Murray’s question is something that many academicians and educationists have pondered for many years. There are two sides to this theory; one is that what do students get after their four years in college, and two, why spend so much money in education when one can get the same if not better knowledge in the ‘ real’ world? College education isn’t cheap anymore; not that it was any lesser, but with more and more people opting to go to college, the classrooms are filling up and it just doesn’t seem attractive anymore. Murray argues that the concept of college and education is changing. In the introduction, for example, Murray states “ more people should be going to college, not fewer. Yes and no,” (Murray). True, more people should be going to college, but the question is, who? Murray says that there shouldn’t be a premium on salaries for those who carry a four-year degree; it should be good enough if a person can prove that he or she knows the work. There should be no justification in someone saying that he or she went to college and studied for four-years and so should therefore be paid more. When it has been proven that scoring above average marks in arts and sciences requires a certain level of ability that only a small percent of the country’s youth possess, it doesn’t mean that only that meagre percent of people should have more than a high-school education. The model of education is wrong, he counters. Because of what has become mandatory as a job requirement, the only way out of this social injustice is to substitute certifications for the bachelor’s degree. Murray has a point, and this is further supported by the fact that the statistics of a student’s financial situation in college and their level of competency suggests that students are finding it difficult to make their ends meet. On the one side, you have students who strive hard to earn a degree that they feel is necessary for them to get a respectable job and position, and on the other, they do part-time jobs to pay their term fees. Where do they get the time to study, and if they get some time, is it going to assure them a good grade? As he mentions in the book; “ For students who want to become a good hotel manager, software designer, accountant, hospital administratorfour years of class work is ridiculous.” Similarly, “ when high-school graduates think that obtaining a B. A. will help them get a higher-paying job, they are only narrowly correct” “ Employers value the B. A. because it is a no-cost screening device for academic ability and perseverance.” (Murray).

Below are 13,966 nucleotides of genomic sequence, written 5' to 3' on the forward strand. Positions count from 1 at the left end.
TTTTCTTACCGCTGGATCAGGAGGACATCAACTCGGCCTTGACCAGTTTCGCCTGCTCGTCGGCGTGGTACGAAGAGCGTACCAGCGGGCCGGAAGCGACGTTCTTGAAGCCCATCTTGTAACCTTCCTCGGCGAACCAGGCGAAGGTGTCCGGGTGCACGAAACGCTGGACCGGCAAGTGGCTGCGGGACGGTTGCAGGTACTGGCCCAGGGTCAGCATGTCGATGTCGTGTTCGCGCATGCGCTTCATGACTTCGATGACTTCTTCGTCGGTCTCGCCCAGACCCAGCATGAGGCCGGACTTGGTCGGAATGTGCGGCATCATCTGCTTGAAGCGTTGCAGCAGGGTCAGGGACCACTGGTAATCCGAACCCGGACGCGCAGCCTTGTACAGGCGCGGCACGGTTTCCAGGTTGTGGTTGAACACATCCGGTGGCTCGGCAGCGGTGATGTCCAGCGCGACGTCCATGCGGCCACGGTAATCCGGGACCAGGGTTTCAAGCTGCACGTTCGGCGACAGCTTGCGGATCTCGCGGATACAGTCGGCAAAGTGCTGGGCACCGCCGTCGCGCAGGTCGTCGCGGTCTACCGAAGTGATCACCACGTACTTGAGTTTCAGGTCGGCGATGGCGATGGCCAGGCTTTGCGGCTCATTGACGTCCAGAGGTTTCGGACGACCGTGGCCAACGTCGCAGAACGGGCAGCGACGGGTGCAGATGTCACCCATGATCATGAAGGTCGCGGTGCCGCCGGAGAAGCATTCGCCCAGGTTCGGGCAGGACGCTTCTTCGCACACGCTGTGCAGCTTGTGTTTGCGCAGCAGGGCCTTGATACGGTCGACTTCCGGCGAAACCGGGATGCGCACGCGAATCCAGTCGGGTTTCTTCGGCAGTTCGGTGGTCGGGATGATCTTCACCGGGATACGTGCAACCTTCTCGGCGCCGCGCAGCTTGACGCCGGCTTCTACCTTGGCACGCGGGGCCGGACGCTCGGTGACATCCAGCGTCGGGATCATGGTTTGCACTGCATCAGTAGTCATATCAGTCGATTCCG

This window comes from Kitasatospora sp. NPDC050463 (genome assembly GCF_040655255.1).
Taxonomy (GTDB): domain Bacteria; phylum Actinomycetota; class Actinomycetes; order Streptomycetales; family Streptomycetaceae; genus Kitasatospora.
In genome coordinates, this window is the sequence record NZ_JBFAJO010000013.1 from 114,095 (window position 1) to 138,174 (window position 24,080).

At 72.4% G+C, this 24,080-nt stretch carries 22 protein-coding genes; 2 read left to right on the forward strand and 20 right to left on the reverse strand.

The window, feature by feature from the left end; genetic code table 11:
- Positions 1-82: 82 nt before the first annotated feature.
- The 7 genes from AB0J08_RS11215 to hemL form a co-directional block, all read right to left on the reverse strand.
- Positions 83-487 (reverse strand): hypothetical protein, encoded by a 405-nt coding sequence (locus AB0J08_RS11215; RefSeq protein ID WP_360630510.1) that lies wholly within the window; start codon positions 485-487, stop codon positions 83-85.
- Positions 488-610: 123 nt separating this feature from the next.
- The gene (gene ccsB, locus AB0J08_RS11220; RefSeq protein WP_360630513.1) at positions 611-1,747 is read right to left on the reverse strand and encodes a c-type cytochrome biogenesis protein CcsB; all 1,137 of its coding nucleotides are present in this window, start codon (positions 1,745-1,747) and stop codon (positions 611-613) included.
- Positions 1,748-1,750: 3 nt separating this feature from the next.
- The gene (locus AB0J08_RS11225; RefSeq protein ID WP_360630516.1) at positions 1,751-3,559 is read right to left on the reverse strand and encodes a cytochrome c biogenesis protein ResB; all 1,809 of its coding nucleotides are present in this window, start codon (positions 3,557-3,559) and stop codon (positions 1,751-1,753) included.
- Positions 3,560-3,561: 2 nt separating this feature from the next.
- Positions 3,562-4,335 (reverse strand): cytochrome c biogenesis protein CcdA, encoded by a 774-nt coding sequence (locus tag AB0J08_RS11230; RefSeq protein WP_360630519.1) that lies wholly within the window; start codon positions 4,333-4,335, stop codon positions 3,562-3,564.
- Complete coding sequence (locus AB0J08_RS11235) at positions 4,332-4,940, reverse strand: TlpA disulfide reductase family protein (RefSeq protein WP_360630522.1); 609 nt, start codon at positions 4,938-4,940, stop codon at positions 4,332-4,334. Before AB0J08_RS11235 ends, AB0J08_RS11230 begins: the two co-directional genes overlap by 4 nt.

Murray’s book, Are Too Many People Going to College is seen by many people as criticism of the education system in the country. The book reveals a number of valid points that address the concerns of students studying in colleges today. Students, who can’t afford college fees, take loans from banks, and once they start college, they are bound by the accumulating interest on loan. However, while the loan covers a part of their fees, most of these students work part-time to meet their other expenses, because of which, they have limited or little time for their class work. Murray’s analysis that the system is faulty can be gauged by the mandatory job requirements imposed on students, and this has led to colleges filling up. Students need to understand what they need and not get carried away by the media hype on degrees for better jobs. As Murray rightly pointed out; “ There has never been a time in history when people with skills not taught in college have been at such demand at such high pay as today, nor a time when the range of jobs has been so wide. finding the first rate skilled labor is hard” (Murray).
Murray, Charles A. Real Education. New York: Crown Forum, 2008. Print.